The power and influence of TV commercials have waned, but they are still an amazing tool for advertisers.
Television commercials have lost power and effectiveness when compared to other forms of advertising. DVR technology allows end-users to scrub product advertising from their sets, subscription/streaming services, smart devices, and the rise of digital social media advertising. Television’s audience has shrunk, and the amount of time they spend watching commercials is even smaller. A good argument can be made that human attention spans have also diminished.
Television’s waning influence is a monumental shift for an advertising medium that invented “going viral” before the phrase existed. “Where’s the beef?” “Whaaazzzuuup?” “Fly the friendly skies.” “We bring good things to life.” ‘Have a Coke and a smile”. “Just do it.” These are just a few brand slogans that came to life in television commercials and earned iconic status in American popular culture.
A well-conceived and produced commercial can still have that kind of impact and should always be considered an option for the marketing mix, but the pathway is more arduous.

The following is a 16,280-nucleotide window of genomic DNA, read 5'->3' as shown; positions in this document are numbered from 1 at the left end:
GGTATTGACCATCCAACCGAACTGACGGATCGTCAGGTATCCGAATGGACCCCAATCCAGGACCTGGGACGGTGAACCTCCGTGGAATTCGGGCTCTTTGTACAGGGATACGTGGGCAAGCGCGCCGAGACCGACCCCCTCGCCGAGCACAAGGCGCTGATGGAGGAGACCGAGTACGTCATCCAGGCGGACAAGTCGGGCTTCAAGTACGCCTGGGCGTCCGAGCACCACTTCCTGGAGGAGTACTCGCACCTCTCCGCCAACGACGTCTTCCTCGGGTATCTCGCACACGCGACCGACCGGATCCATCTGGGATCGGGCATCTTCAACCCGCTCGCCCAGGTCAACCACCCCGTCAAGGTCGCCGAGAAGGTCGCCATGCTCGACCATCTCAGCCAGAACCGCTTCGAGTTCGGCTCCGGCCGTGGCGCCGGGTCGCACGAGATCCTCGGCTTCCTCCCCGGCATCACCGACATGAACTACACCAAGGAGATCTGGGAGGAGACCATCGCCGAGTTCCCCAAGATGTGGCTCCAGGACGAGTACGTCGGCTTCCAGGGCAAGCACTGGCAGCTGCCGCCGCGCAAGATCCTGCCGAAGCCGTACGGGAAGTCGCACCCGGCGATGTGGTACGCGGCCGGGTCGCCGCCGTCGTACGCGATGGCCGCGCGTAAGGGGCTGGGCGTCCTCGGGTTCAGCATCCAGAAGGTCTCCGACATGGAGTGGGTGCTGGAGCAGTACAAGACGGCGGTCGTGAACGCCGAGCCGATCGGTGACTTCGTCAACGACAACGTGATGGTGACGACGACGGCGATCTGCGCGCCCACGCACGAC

Every year during the Super Bowl, we see the top investments made in this medium in rapid succession in just three hours. There are usually mixed results, indicating that anything less than hitting all the right notes may lead to an underperforming campaign. If you plan to produce a commercial to promote your product and brand, you should follow a roadmap to mitigate some of TV advertising’s challenges and uncertainties.
Step 1: The Big Bold Idea
Get Don Draper on the line! Every successful commercial starts with a big, bold idea with the potential to mesmerize potential customers into action. The idea may be a character like AT&T’s Lily or Progressive Insurance’s cast of oddballs, a tag line like “King of Beers,” a spokesperson, or a character like that ubiquitous Gecko, and nothing beats a beloved celebrity (if you have the connections and cash).